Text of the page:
- Stony Brook was a different team in conference play. On the suface, Stony Brook was lucky last year. The 13-3 conference record does not seem to fit their KenPom ranking of just 188. However, Stony Brook's offense took off in conference play. 1.09 PPP during conference games led the America East and the defense proved to at least be competent. Although probably not the best team in the league, Stony Brook's 13-3 record was a combination of some luck and some improvement.
- Maine was finally relevant. From 2009 to 2006 Maine's best KenPom ranking was 278. In 2010, Maine sported a ranking of 211. One game is not a sample size to take to the bank, but the Bears did win at BC by a point. Maine was a legitimate threat in the conference. This could become a trend from a Maine team with many parts back again.
- Marqus Blakely did everything. UVM will be faced with the nearly impossible task of replacing Blakely. The NCAA Slam Dunk Champion did just about everything but shoot the 3 ball. Rebounding, scoring, passing, blocking, stealing, you name it. Blakely was the epitome of a "Five Tool" basketball player.
- Maine could play defense. The only team with an adjusted offensive or defensive efficiency in the top 100 was Maine. Opponents struggled shooting the ball against Maine on all spots on the court. Being able to force misses without fouling was the recipe for success for Maine.
- UMBC could not play defense. The only team with an adjusted offensive or defensive efficiency above 320 was UMBC (341). Rebounding was the biggest problem for the Retrievers. Unfortunately for UMBC they were unable to compensate for their rebounding problems by forcing turnovers, forcing bad shots, or not fouling. Only one senior was on the squad, but dramatic improvements will have to be made by the exisiting players to turn it around.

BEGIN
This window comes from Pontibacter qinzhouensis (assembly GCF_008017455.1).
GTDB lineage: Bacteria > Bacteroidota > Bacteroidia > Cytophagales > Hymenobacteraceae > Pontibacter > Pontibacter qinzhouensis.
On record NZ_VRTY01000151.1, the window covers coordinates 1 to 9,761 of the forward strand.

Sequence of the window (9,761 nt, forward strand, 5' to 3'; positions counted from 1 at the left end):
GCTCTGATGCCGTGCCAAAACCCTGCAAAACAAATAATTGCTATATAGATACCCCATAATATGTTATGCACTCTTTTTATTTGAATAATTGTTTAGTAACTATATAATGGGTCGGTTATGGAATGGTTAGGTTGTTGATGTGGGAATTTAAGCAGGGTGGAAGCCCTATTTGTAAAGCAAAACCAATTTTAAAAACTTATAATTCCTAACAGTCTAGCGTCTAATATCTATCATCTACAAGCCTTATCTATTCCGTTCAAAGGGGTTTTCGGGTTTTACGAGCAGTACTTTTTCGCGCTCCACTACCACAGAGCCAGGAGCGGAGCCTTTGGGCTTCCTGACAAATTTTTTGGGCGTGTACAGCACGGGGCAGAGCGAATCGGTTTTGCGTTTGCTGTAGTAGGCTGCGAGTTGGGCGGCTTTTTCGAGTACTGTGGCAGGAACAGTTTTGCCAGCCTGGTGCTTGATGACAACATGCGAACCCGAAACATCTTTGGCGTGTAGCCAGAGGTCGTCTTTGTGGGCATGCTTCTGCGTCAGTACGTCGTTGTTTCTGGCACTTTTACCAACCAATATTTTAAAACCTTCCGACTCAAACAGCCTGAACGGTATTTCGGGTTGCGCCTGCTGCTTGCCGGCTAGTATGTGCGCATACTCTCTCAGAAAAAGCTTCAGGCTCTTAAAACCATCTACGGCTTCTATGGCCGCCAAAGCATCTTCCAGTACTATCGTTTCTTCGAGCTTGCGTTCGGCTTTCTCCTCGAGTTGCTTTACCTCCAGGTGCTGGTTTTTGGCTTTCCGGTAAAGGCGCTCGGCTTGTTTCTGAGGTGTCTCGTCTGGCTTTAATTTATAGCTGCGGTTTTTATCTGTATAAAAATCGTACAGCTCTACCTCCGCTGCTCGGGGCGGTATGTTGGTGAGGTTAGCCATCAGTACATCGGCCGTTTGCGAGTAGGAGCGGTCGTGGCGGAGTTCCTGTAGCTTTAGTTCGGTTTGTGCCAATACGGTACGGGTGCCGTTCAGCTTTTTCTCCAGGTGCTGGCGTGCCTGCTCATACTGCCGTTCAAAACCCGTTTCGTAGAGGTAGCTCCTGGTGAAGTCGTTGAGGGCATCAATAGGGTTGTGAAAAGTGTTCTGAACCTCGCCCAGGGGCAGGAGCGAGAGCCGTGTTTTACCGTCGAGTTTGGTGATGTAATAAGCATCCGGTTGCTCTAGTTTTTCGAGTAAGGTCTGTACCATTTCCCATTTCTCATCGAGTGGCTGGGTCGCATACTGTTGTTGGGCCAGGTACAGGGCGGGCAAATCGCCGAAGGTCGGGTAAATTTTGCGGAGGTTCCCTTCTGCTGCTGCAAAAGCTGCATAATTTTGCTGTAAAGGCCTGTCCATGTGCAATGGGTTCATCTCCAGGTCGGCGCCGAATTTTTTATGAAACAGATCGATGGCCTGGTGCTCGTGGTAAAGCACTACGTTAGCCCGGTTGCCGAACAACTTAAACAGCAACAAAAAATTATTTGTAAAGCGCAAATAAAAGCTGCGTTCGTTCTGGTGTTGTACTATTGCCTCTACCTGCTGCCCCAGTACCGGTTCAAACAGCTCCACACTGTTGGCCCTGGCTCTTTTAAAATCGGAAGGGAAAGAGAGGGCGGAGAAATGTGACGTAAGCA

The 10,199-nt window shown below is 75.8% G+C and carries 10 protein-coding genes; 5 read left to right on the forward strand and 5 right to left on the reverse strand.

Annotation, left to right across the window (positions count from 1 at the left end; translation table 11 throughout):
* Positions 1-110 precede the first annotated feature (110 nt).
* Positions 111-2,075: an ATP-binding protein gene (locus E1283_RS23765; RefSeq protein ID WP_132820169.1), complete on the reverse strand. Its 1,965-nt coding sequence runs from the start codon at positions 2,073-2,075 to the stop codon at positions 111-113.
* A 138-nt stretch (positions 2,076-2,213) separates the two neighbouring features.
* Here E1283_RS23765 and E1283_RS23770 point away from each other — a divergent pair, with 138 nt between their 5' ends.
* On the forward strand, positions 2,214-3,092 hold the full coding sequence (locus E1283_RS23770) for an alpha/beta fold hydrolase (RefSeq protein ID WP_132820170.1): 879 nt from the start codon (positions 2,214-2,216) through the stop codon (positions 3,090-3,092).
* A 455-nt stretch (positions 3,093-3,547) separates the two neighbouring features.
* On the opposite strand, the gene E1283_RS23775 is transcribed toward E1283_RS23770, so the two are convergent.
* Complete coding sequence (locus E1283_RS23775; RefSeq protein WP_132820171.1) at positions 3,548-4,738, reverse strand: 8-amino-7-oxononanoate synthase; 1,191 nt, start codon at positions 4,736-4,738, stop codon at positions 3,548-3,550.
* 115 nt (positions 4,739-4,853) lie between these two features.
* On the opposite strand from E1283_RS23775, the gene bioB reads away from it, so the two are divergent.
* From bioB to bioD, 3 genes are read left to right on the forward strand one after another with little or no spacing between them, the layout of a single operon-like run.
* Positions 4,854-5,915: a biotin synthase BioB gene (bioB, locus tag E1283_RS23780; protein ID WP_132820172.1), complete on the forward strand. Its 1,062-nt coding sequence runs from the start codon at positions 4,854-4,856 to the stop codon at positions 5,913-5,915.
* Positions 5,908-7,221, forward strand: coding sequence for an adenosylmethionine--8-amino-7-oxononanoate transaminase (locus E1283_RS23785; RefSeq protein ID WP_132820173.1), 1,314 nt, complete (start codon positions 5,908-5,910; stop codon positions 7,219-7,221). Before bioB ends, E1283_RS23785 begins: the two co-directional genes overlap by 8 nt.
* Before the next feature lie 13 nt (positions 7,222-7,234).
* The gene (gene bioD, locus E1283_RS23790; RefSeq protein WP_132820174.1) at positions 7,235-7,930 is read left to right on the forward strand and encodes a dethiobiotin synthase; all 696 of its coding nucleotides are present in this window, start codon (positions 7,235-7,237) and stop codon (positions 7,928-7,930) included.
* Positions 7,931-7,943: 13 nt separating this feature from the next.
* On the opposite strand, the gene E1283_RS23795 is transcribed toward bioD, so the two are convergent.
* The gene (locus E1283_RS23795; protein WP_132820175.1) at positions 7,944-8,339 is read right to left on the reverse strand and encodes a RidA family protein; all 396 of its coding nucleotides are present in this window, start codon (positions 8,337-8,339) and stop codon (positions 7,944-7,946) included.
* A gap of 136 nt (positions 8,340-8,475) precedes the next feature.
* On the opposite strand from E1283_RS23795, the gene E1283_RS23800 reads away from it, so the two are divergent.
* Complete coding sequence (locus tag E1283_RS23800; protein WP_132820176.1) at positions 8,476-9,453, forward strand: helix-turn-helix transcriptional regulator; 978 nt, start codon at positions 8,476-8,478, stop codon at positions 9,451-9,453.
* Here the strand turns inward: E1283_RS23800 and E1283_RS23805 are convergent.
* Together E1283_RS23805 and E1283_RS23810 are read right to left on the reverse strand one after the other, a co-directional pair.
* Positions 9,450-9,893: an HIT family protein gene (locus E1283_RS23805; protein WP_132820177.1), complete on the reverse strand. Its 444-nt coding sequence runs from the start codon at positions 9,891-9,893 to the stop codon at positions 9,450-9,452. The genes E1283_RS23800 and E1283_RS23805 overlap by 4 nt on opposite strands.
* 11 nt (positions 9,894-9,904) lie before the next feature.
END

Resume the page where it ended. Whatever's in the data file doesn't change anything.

- Boston University played fast. BU averaged about 3.5 more possessions per game than the second highest team in the conference. UVM was able to slow them down in the America East Championship Game. That game was BU's slowest of the year at just 61 possessions. BU's defense was what failed them in that game. UVM shot the ball with great efficiency on the way to an NCAA Tourney berth.
- Nearly the whole student body got playing time for Albany. Tim Ambrose was the only Great Dane player who played over 60% of available minutes. Overall, Albany had 12 players play more than 20% of available minutes. The team was second in the country in bench minutes. Coach Will Brown had some awfully inefficient players playing a few too many minutes, but ultimately the added experience could play dividends in the future.
- New Hampshire couldn't shoot. Shooting is essential to basketball. New Hampshire was the perfect example for this fact. Defensively the Wildcats were above average in conference. On offense, the Wildcats could rebound, draw fouls, and take care of the ball enough to compete. However, shooting was the achilles heel for New Hampshire. They proved to be tough to beat when they hit their shots though. They posted impressive wins against Vermont and Stony Brook of 19 and 22 respectively.
- Binghamton had turnover problems. The young Binghamton team probably had a better season than expected rebounding from internal program issues. Yet the Bearcats did not fair well in the turnover department on either side of the basketball. Simply put, it is hard to win basketball games while giving away possessions AND not forcing turnovers on the defensive end.
- Hartford liked to break rules. Remember when I said, "Simply put, it is hard to win basketball games while giving away possessions AND not forcing turnovers on the defensive end." Well, that was supposed to work both ways. Hartford was a team who didn't turn it over and turned you over well last year. They still managed to be in the bottom tier of the America East. Turnovers are crucial, but Hartford proved they aren't everything.
Tomorrow we will look towards the future in the America East.